Lonely in Debt – 8 Ways to Avoid Isolation
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Having no money when you’re on a journey to become debt free, or saving, can be hard. It’s a scary time, and it can be incredibly lonely being in debt. It’s very easy to fall into the trap of staying in all the time and avoiding contact with the outside world. But just because you don’t have money to spend on activities and days out, doesn’t mean you can’t go out. Here are 8 ways to avoid isolation and feeling lonely when you’re in debt.
1. Join a running group
I joined a running group a few years ago when I was looking for ways to expand my social circle as a stay-at-home-mum. I needed something to get me out of the house, get me fit and improve my confidence. I’d seen a friend on Facebook and all the photos she’d been tagged in, looking so happy and fit and enjoying herself, so I signed up and joined the group.
There are many benefits to joining a running group, and they don’t stop at the health points.
From the social side of things, to meeting new people, it’s not only fun, it’s safer, too as you’re running in a group. Your running group should generally have a selection of smaller groups for different abilities, so you can choose the right one for you. A good running group will have beginner sessions with a supportive run-leader and plenty of helpers.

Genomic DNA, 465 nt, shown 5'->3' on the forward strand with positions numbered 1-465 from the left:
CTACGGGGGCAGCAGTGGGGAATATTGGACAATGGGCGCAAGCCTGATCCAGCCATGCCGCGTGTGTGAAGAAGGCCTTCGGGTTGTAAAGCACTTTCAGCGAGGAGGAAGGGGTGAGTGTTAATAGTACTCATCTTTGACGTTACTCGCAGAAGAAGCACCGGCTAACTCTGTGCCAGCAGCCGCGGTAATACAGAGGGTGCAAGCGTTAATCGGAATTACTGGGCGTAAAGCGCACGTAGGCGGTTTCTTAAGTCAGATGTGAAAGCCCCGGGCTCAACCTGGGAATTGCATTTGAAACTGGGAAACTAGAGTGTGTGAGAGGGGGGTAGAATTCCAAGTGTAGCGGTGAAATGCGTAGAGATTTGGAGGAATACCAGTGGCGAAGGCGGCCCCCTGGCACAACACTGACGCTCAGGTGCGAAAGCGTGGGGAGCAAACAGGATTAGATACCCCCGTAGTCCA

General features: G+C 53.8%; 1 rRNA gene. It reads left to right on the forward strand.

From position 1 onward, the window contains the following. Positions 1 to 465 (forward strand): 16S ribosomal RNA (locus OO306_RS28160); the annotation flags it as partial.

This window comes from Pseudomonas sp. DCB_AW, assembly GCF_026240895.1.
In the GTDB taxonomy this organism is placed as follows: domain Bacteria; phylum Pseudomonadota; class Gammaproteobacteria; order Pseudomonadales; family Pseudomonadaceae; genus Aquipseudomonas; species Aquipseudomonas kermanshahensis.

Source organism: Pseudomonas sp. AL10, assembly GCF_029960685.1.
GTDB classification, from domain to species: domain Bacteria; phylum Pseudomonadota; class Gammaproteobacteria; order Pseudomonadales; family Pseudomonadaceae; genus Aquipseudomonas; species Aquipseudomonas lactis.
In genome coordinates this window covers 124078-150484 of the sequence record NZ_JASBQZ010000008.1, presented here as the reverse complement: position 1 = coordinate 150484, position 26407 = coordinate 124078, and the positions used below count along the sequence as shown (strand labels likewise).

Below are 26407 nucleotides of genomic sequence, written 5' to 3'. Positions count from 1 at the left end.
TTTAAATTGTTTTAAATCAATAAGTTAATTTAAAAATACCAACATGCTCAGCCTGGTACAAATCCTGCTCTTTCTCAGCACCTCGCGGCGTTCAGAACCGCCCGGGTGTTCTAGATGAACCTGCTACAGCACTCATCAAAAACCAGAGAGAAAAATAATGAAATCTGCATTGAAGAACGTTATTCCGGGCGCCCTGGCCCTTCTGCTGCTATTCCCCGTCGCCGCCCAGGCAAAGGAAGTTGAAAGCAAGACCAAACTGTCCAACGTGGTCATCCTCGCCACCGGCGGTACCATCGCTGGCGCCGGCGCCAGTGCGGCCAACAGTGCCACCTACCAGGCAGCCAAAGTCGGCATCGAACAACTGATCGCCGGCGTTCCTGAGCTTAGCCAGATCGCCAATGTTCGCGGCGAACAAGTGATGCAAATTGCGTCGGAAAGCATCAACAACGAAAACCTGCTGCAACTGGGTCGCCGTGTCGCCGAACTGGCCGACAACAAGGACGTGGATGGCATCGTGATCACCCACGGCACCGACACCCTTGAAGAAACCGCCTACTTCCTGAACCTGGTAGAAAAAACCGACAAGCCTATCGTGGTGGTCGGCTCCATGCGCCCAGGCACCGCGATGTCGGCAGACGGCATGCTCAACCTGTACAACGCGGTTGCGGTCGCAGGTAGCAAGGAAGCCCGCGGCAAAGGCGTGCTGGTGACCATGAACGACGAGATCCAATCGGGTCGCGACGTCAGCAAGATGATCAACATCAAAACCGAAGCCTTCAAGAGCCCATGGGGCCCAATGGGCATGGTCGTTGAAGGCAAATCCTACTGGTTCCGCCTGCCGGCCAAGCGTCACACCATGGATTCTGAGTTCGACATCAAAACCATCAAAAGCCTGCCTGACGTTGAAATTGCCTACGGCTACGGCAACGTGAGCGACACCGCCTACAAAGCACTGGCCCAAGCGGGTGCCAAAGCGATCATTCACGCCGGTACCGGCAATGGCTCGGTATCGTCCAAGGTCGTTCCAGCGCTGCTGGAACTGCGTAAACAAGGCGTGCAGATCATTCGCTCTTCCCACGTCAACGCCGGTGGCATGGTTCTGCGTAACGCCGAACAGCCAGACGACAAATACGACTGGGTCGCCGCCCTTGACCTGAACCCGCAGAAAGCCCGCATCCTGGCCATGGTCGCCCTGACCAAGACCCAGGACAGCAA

Some running groups are free, and some carry an annual membership for a small fee. The one I use is volunteer-led and charges a £5 annual membership fee. Membership can be useful for discounts in sports shops, gyms and sports therapies, but membership isn’t compulsory.
2. Do some volunteering in your local community
From dog-walking at your local rescue centre, to helping out in your local woodland, there’s bound to be something that you could get involved in. Perhaps you could put in some hours at your local charity shop, or help out with some administration in your local preschool. Whatever you decide to do, it’s not only your social life that will get a welcome boost. It’s also a great way to build on your skills, which you can add to your CV.
You can find opportunities just by browsing your local noticeboards, or take a look at https://do-it.org for a list of volunteering opportunities near you.
3. Visit your library
Libraries aren’t just for borrowing books, magazines and DVDs. They’re also a great hub for social events such as crafting. Many of them also offer rhyme-time or story-time, and feeding support if you have babies and young children. Other events could include knitting, stitching, games, group walks, lego club or other craft activities.
Check your local library for upcoming events.
4. Attend a free seminar or event
Websites such as Eventbrite.co.uk are a fantastic resource for finding free events you could attend. From business seminars to wellbeing workshops, there’s pretty much always something going on in your nearest town or city.
Free events are often put on by organisations wanting to raise awareness.
You could attend a business seminar on marketing and learn something new to help you in your career, or you might go to a food festival or a green-fest and discover some new eco-friendly tips and tricks for more sustainable living.
Another way of finding free events near you is to do a quick search on Facebook or Google to see what’s on in your area.
Attending a seminar or free event won’t just get you out of the house; it’ll expand you horizons, too.
5. Make Plans with Friends
One sure-fire way to avoid isolation is to get some social events booked in on your calendar.